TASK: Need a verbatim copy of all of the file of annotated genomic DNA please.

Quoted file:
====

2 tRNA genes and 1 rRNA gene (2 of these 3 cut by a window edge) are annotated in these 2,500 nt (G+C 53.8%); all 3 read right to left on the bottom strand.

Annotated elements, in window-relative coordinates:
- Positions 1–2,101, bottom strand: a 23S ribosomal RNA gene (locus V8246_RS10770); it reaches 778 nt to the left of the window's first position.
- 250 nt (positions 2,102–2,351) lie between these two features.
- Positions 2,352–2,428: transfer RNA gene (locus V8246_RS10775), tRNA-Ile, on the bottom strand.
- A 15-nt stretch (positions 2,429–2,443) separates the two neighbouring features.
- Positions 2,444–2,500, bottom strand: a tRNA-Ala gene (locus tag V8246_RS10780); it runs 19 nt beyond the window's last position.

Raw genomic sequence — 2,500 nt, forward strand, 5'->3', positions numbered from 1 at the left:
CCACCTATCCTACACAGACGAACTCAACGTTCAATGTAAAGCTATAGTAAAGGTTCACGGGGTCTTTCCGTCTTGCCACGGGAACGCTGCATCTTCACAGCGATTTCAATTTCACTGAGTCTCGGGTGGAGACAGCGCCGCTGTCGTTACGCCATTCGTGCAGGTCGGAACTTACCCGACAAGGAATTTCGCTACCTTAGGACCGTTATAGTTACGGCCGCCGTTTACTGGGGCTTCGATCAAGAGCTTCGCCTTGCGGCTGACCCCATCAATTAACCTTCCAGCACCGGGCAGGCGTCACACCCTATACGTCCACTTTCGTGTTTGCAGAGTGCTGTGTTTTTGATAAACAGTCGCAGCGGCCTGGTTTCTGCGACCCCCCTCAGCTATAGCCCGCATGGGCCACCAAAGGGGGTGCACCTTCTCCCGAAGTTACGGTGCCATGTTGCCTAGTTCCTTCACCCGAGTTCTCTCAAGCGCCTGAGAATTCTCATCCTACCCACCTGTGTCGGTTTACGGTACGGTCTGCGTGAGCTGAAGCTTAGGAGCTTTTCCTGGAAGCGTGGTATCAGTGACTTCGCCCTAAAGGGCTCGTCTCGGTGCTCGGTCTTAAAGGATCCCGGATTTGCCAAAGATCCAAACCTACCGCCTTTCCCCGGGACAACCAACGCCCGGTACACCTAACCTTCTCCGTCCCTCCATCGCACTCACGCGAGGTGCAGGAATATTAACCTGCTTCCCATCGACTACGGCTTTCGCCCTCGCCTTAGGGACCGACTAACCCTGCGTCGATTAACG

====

2 tRNA genes and 1 rRNA gene (2 of these 3 cut by a window edge) are annotated in these 2,500 nt (G+C 53.8%); all 3 read right to left on the bottom strand.

Annotated elements, in window-relative coordinates:
- Positions 1–2,101, bottom strand: a 23S ribosomal RNA gene (locus V8246_RS10770); it reaches 778 nt to the left of the window's first position.
- 250 nt (positions 2,102–2,351) lie between these two features.
- Positions 2,352–2,428: transfer RNA gene (locus V8246_RS10775), tRNA-Ile, on the bottom strand.
- A 15-nt stretch (positions 2,429–2,443) separates the two neighbouring features.
- Positions 2,444–2,500, bottom strand: a tRNA-Ala gene (locus tag V8246_RS10780); it runs 19 nt beyond the window's last position.

Raw genomic sequence — 2,500 nt, forward strand, 5'->3', positions numbered from 1 at the left:
CCACCTATCCTACACAGACGAACTCAACGTTCAATGTAAAGCTATAGTAAAGGTTCACGGGGTCTTTCCGTCTTGCCACGGGAACGCTGCATCTTCACAGCGATTTCAATTTCACTGAGTCTCGGGTGGAGACAGCGCCGCTGTCGTTACGCCATTCGTGCAGGTCGGAACTTACCCGACAAGGAATTTCGCTACCTTAGGACCGTTATAGTTACGGCCGCCGTTTACTGGGGCTTCGATCAAGAGCTTCGCCTTGCGGCTGACCCCATCAATTAACCTTCCAGCACCGGGCAGGCGTCACACCCTATACGTCCACTTTCGTGTTTGCAGAGTGCTGTGTTTTTGATAAACAGTCGCAGCGGCCTGGTTTCTGCGACCCCCCTCAGCTATAGCCCGCATGGGCCACCAAAGGGGGTGCACCTTCTCCCGAAGTTACGGTGCCATGTTGCCTAGTTCCTTCACCCGAGTTCTCTCAAGCGCCTGAGAATTCTCATCCTACCCACCTGTGTCGGTTTACGGTACGGTCTGCGTGAGCTGAAGCTTAGGAGCTTTTCCTGGAAGCGTGGTATCAGTGACTTCGCCCTAAAGGGCTCGTCTCGGTGCTCGGTCTTAAAGGATCCCGGATTTGCCAAAGATCCAAACCTACCGCCTTTCCCCGGGACAACCAACGCCCGGTACACCTAACCTTCTCCGTCCCTCCATCGCACTCACGCGAGGTGCAGGAATATTAACCTGCTTCCCATCGACTACGGCTTTCGCCCTCGCCTTAGGGACCGACTAACCCTGCGTCGATTAACG